Exchange students bring paper birds for good health
AMERICUS — They flew over Sumter County in small, single-engine airplanes, visited National Park Service Sites at Andersonville and Plains, saw an underwater marriage proposal at the Flint River Aquarium, visited schools in the district where students performed for them, and ate food they had never tasted before in their lives. Although they had a full and rewarding visit, it was the one part they missed this year that caused them to come together as a community and create by hand 1,000 paper origami birds.
“We are all so worried about the health of President Carter,” said Japanese delegation member Sayoko Sakai. “There is a Japanese belief that if you give a person a thousand of these paper cranes, you are hoping they will recover from their illness.”
The exchange program is part of a unique cultural exchange offered through the school district whereby students and families from Sumter County Schools host students and adult delegates from Miyoshi City, Japan. Then in March, local students will have the opportunity to travel to Japan as guests of the Japanese. Jimmy Carter inspired the exchange, which has gone on for 25 years.
Miyoshi City is in the Hiroshima Prefecture, near the city where the atomic bomb was dropped during World War II. One-thousand paper cranes have become a symbol of peace and wellness when a young survivor of the bombing, Sadako Sasaki, came to believe that creating the thousand cranes from the Japanese origami tradition of paper folding would help her survive the leukemia that overcame her 10 years after the blast.
Just as the Japanese were traveling from Atlanta to Americus, Jimmy Carter was holding a press conference announcing to the world that he would soon be undergoing treatments for cancer. However, word of the former president’s illness had gotten to the delegation just days before their departure for the states. Like those who had been alive during the assassination of John F. Kennedy, each of the members of the Japanese delegation can recall exactly where they were when they heard the news of Carter’s cancer.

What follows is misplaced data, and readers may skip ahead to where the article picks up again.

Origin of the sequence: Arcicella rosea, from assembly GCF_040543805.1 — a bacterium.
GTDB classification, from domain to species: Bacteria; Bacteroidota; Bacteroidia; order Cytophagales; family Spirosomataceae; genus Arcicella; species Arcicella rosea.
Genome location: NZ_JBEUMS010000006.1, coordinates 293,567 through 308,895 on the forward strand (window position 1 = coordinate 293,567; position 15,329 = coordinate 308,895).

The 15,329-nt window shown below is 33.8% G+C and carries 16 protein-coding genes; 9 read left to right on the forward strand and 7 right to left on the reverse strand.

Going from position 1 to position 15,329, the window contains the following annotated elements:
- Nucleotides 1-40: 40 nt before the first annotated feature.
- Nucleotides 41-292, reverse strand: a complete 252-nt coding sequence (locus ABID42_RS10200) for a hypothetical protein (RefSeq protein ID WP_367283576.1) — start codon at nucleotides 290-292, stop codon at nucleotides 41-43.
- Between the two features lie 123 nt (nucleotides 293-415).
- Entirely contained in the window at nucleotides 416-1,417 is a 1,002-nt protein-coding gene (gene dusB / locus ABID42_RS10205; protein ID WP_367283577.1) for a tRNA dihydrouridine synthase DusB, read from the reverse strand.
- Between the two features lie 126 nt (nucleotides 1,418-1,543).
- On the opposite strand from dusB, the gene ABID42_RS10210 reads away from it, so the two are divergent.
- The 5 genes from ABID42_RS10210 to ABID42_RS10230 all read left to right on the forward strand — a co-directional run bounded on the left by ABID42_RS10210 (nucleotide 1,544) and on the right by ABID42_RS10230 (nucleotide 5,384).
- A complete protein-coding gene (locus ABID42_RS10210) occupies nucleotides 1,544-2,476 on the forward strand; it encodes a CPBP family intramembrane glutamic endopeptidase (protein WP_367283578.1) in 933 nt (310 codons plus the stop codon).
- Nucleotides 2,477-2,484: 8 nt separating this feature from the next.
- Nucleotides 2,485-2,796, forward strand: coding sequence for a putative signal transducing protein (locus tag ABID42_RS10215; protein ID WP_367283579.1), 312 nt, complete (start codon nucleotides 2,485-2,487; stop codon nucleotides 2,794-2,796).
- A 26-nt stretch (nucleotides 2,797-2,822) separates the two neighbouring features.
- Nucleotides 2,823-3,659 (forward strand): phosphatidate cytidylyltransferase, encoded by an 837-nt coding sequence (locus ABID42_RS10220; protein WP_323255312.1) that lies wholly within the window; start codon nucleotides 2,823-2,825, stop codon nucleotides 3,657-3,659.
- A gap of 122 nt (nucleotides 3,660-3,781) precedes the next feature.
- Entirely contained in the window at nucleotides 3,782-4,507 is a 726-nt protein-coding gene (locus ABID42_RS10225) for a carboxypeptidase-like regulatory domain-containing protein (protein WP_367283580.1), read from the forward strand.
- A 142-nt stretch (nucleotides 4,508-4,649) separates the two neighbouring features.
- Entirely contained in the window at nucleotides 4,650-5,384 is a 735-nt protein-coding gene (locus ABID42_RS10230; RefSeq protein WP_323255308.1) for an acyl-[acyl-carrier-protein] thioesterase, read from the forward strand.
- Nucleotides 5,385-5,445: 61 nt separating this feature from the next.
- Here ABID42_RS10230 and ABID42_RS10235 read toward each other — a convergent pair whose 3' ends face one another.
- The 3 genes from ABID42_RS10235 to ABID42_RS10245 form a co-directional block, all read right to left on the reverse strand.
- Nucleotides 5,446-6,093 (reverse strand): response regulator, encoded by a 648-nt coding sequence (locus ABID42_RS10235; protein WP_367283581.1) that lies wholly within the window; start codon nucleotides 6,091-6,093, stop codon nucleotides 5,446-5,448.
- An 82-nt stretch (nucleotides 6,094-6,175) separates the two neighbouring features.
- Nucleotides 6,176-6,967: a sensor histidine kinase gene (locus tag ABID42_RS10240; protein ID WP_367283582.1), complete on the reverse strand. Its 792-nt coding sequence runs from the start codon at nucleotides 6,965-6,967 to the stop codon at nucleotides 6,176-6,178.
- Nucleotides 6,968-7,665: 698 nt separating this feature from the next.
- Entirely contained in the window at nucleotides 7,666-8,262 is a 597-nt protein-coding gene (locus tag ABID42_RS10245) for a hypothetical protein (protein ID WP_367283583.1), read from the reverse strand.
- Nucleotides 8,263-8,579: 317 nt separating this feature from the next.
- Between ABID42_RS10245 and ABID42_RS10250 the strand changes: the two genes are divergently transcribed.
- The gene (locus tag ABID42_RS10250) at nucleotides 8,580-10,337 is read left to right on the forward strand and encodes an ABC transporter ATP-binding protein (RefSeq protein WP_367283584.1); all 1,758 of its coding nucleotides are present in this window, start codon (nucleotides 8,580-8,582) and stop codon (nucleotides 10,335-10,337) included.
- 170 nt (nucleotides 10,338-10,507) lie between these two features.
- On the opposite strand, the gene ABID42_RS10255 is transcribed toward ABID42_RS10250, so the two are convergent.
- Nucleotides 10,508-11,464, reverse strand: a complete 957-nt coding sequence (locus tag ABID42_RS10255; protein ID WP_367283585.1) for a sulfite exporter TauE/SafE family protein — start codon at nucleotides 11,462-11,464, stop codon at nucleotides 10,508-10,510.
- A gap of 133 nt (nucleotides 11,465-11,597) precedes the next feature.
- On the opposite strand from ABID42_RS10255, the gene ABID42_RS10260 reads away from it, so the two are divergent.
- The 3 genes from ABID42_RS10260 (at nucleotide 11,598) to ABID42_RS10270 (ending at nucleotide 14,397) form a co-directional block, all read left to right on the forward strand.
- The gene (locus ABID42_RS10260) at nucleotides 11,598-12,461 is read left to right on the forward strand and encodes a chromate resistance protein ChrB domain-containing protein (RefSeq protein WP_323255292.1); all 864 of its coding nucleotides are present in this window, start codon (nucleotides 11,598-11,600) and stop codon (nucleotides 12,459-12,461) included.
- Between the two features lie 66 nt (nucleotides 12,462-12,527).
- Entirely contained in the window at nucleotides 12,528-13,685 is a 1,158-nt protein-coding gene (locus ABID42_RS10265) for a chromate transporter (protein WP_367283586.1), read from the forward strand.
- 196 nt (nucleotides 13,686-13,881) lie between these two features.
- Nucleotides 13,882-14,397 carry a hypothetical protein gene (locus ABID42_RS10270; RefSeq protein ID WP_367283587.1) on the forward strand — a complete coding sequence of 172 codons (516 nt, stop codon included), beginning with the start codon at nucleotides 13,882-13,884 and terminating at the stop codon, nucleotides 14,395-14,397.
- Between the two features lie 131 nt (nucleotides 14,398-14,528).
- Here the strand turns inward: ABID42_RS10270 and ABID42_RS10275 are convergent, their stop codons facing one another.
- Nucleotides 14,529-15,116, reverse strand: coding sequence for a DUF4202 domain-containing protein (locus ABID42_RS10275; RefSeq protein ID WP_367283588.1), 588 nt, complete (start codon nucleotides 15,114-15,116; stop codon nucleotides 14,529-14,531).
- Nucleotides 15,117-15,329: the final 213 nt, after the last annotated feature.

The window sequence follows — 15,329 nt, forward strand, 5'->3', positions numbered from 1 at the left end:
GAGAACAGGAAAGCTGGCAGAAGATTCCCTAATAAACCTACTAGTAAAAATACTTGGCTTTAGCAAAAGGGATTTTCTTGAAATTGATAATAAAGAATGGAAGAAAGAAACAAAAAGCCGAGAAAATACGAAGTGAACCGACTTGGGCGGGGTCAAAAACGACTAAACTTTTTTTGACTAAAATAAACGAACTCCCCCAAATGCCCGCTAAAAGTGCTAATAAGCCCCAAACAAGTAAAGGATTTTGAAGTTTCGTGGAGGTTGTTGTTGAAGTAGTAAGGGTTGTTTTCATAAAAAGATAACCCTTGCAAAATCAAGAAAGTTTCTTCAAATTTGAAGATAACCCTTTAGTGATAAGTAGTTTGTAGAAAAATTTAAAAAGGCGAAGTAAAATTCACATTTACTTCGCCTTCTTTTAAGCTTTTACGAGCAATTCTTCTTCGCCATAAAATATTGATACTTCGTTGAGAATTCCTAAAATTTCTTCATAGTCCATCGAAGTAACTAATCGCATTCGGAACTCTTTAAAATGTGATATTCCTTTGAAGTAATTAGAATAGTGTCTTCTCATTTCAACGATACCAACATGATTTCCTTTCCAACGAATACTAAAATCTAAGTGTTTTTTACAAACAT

The paper cranes were presented to Annette Wise, director of Education at the Jimmy Carter National Historic Site, at the time and place in their tour where, for the past quarter-century, the group would have met with the former president who helped to create the exchange.
“Because we found out just before we left, it took an enormous effort on the part of everyone in the city to make all of the birds,” said Sasaki. “By the time we were taking the train to the airport in Japan, we were still stringing them together.”
For two of the members of the delegation, this trip marked a coming of age, as they had originally visited Americus as students about a decade earlier and now they returned as teachers.